Professor Refuses to Write Recommendation for Student to Study Abroad in Israel

A professor from the University of Michigan has been criticized for refusing to write a letter of recommendation for a student who wanted to study abroad in Israel.

John Cheney-Lippold, a UM digital studies professor at the university, emailed the student, Abigail Ingber, who asked Cheney-Lippold to write her a recommendation letter for an application to study abroad in Israel, The Michigan Daily reported. The letter Ingber received was posted Sunday to the Club Z Facebook page, a Zionist youth organization at the university.

"An unbelievable email from a University of Michigan professor, who has refused to write a letter of recommendation for a student because she will be studying abroad in Israel," the club wrote in a statement on their Facebook page. "We hope that the U.S. Department of Education will take note of this case, in light of their recently adopted definition of anti-Semitism, which includes double standard for Israel."

In the letter, Cheney-Lippold tells Ingber he cannot write her a letter of recommendation because of the boycott some of the university departments have committed to an academic boycott to support Palestinians living in Palestine.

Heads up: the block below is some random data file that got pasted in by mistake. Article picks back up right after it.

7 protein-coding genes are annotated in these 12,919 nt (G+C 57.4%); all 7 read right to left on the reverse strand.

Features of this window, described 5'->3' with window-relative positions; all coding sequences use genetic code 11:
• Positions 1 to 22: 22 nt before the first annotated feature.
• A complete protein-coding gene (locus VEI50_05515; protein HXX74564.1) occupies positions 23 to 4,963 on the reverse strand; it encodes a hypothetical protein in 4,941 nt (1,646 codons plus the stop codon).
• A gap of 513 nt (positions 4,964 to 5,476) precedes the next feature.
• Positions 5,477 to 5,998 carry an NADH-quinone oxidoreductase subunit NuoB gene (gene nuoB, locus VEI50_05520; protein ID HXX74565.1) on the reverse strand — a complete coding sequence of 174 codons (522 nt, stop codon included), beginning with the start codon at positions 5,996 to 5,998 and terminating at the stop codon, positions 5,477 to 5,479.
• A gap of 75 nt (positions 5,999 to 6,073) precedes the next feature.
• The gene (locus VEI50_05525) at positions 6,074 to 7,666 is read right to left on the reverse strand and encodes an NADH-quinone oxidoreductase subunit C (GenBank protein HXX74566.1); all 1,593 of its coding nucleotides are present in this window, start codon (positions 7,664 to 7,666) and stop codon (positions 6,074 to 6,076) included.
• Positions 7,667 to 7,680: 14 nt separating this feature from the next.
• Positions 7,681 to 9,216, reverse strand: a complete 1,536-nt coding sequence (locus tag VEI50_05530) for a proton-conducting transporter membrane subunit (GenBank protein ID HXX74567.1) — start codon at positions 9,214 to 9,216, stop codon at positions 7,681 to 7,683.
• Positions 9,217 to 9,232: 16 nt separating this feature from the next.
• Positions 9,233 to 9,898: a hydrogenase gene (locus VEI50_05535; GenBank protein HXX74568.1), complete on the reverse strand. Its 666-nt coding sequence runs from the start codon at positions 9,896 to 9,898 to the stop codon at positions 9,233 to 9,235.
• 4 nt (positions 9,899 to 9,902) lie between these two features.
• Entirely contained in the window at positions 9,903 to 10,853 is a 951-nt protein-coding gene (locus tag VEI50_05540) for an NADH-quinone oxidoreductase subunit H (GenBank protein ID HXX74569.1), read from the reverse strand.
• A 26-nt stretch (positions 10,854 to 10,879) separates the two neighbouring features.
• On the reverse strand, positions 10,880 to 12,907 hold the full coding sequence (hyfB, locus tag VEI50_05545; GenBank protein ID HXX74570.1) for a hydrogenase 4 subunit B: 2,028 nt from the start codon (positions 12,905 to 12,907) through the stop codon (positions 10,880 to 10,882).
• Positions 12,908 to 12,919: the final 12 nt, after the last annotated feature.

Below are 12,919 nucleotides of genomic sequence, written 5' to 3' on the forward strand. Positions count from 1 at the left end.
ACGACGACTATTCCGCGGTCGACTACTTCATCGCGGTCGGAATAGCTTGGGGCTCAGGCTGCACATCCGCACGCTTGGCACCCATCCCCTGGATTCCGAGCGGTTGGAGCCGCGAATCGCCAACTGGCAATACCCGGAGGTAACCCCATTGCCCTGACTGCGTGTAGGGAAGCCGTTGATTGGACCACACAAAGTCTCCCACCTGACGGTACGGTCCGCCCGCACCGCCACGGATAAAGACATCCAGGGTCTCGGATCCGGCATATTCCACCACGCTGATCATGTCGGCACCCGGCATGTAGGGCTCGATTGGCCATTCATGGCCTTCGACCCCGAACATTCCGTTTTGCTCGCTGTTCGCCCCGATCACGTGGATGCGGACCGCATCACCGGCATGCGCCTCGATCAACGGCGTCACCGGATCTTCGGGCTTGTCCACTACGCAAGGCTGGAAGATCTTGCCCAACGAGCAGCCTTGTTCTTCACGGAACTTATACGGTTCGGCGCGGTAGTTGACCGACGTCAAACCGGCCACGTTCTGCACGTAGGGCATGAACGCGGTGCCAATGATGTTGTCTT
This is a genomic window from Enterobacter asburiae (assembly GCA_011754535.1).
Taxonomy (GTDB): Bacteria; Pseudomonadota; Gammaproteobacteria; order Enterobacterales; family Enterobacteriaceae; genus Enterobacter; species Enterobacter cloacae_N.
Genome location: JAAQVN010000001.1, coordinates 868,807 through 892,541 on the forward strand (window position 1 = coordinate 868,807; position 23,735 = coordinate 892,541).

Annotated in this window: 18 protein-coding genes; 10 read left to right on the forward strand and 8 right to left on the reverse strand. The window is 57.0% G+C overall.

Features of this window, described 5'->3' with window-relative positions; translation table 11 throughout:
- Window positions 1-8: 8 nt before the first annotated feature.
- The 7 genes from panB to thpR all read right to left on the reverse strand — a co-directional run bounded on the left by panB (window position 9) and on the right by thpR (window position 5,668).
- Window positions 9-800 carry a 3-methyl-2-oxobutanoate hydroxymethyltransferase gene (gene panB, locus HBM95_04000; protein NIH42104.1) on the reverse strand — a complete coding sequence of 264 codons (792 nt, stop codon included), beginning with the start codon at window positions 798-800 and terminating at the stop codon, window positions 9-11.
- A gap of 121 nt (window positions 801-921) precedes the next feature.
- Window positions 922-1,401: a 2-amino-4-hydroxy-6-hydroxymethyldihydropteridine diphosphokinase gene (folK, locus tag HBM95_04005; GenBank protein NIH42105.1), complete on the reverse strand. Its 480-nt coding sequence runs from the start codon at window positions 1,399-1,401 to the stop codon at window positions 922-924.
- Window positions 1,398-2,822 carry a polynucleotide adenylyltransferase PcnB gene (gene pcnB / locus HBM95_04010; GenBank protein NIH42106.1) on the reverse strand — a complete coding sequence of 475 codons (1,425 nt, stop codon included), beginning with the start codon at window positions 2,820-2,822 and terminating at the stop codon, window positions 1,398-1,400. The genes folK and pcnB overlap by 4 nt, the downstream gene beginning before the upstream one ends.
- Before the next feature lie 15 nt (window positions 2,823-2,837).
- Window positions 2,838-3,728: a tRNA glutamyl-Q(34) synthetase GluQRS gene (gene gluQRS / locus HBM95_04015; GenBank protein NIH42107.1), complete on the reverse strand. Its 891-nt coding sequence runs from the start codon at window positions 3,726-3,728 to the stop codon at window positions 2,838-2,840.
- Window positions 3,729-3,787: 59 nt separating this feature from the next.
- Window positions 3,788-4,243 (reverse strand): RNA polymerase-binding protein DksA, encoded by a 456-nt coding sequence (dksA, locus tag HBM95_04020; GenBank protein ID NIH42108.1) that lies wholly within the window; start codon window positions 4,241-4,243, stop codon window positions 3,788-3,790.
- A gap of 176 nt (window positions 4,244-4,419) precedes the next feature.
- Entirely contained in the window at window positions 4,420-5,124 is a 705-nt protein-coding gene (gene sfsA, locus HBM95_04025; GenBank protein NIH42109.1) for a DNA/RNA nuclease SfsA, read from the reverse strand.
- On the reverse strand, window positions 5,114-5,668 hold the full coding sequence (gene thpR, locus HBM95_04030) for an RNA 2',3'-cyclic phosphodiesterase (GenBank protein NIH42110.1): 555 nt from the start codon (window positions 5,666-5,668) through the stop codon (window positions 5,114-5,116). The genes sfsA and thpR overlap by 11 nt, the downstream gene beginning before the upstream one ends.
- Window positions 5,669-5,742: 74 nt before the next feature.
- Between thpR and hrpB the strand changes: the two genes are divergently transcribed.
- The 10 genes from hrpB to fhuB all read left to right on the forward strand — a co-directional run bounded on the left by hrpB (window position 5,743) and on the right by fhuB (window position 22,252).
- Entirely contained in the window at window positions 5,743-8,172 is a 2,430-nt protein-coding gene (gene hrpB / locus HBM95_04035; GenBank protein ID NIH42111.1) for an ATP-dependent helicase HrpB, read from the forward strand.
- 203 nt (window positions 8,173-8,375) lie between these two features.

"As you may know, many university departments have pledged an academic boycott against Israel in support of Palestinians living in Palestine. This boycott includes writing letters of recommendation for students planning to study there," Cheney-Lippold wrote. "I should have let you known earlier, and for that I apologize. But for reasons of these politics, I must rescind my offer to write your letter."

Cheney-Lippold told The Michigan Daily that the university does not have a political stance on the issue, and said he chose not to write the recommendation letter due to his own personal, political stance.

"I follow the idea that people who are being discriminated against or people who need help … I feel compelled to help them. I was following a call by representatives of Palestinian civil society to boycott Israel in a very similar tactical frame as South Africa," he told the publication. "The idea is that I support communities who organize themselves and ask for international support to achieve equal rights, freedom and to prevent violations of international law."

In a statement emailed to Newsweek, a spokesperson from the University of Michigan stated that "the university has consistently opposed any boycott of Israeli institutions of higher education." The spokesperson said no department at the university has taken a political stance on the matter.

"Injecting personal politics into a decision regarding support for our students is counter to our values and expectations as an institution," the university spokesperson wrote in the email.

The University of Michigan logo is pictured in Ann Arbor, Michigan, on April 2, 2014. A professor at the university is being slammed for rescinding his offer to write a student a letter of recommendation for her application to apply to study abroad in Israel. REUTERS/Larry Downing/File Photo